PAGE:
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Recently, the U.S. Senate Committee on Commerce, Science, and Transportation held a hearing to consider another piece of legislation that would expand the Federal Trade Commission (FTC), this time giving federal bureaucrats the power to impose new regulations and reporting requirements on Pharmacy Benefit Managers (PBMs). 

S. 127, the Pharmacy Benefit Manager Transparency Act (PBMTA) was recently re-introduced by Senate Commerce Committee Chair Maria Cantwell (D-Wash.).    

This comes as Lina Khan’s FTC has already made several attempts at reshaping entire industries, going far beyond their scope of power. 

S.127 further inserts the FTC into business-to-business contracts. It would prohibit PBMs from using basic auditing practices to combat fraud, waste, and abuse, prohibit routine contracting processes used to insulate payers from price fluctuations in the market, and prohibit them from lowering reimbursements for drugs. It would also require PBMs to disclose pricing information, which would hamper individual PBMs’ ability to negotiate for lower prices. 

During the hearing, Senator Ted Cruz (R-Texas) insisted that lawmakers must think more carefully before moving forward with this legislation:    

The bill before us… would give the FTC substantial regulatory power over PBMs. It seems the FTC has become a “catch-all” agency that Congress and the White House can use to regulate complex markets like prescription drugs or gas prices even when those markets might be reflecting problems caused by other government policies…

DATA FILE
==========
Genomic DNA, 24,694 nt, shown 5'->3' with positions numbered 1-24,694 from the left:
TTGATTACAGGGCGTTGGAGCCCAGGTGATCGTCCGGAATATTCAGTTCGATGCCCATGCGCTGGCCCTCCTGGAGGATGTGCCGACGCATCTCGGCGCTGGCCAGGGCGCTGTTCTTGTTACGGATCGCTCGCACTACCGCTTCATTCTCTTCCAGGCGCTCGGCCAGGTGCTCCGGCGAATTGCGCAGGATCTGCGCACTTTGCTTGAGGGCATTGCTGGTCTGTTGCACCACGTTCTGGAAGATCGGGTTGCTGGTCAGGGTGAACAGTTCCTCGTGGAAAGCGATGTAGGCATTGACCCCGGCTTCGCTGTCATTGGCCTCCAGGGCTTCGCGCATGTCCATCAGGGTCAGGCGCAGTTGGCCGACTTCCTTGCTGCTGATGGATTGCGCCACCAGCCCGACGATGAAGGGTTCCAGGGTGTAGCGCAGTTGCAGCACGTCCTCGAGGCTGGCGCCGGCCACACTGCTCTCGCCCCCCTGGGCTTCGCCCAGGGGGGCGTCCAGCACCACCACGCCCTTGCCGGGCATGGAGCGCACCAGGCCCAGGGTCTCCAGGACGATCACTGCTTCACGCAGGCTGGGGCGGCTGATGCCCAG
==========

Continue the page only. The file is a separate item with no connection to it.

… In short, I think we need to think carefully about advancing legislation to dramatically expand the FTC’s power – especially with no Republican counterweight – and to do so before the agency has even completed its PBM study.”  

Sen. Cruz explained how harmful it could be to expand the FTC’s power, especially under its current leadership, citing that “the FTC has gone down an alarming path of regulatory activism and overreach.” Further, he flagged important economic concerns regarding further regulation of PBMs. Cruz noted that a study – conducted a few years ago by the FTC – actually found that PBMs benefited consumers by lowering drug prices.   

Current FTC Chair Lina Khan – a leftist ideologue – has already taken aim at numerous industries including agriculture, health, telecommunications, and technology companies.

Two FTC commissioners explained that Khan has a “disturbing trend of pulling the rug out under from honest businesses and the lawyers who advise them, with no explanation and no sound basis.”  

Earlier this month, FTC Commissioner Christine Wilson announced her resignation, citing Lina Khan’s “disregard for the rule of law and due process.”   

This is unsurprising, as Khan’s “abusive” and “tyrannical” leadership has tanked morale agency-wide. A MLEX survey showed widespread dissatisfaction at the agency, even with those who agree with Khan’s radically expansive view of antitrust law. One staffer said: “There is a view inside the agency that there is a willingness to just kind of ignore the law and the facts sometimes if it’s going to further the ideological mission.”    

Under Khan’s leadership, the agency refuses to work within the law. Surely, the last thing this corrupt entity needs is more power over private businesses.   

Lawmakers should certainly be wary of expanding the FTC’s power in any way, specifically when new regulation would seemingly not benefit consumers.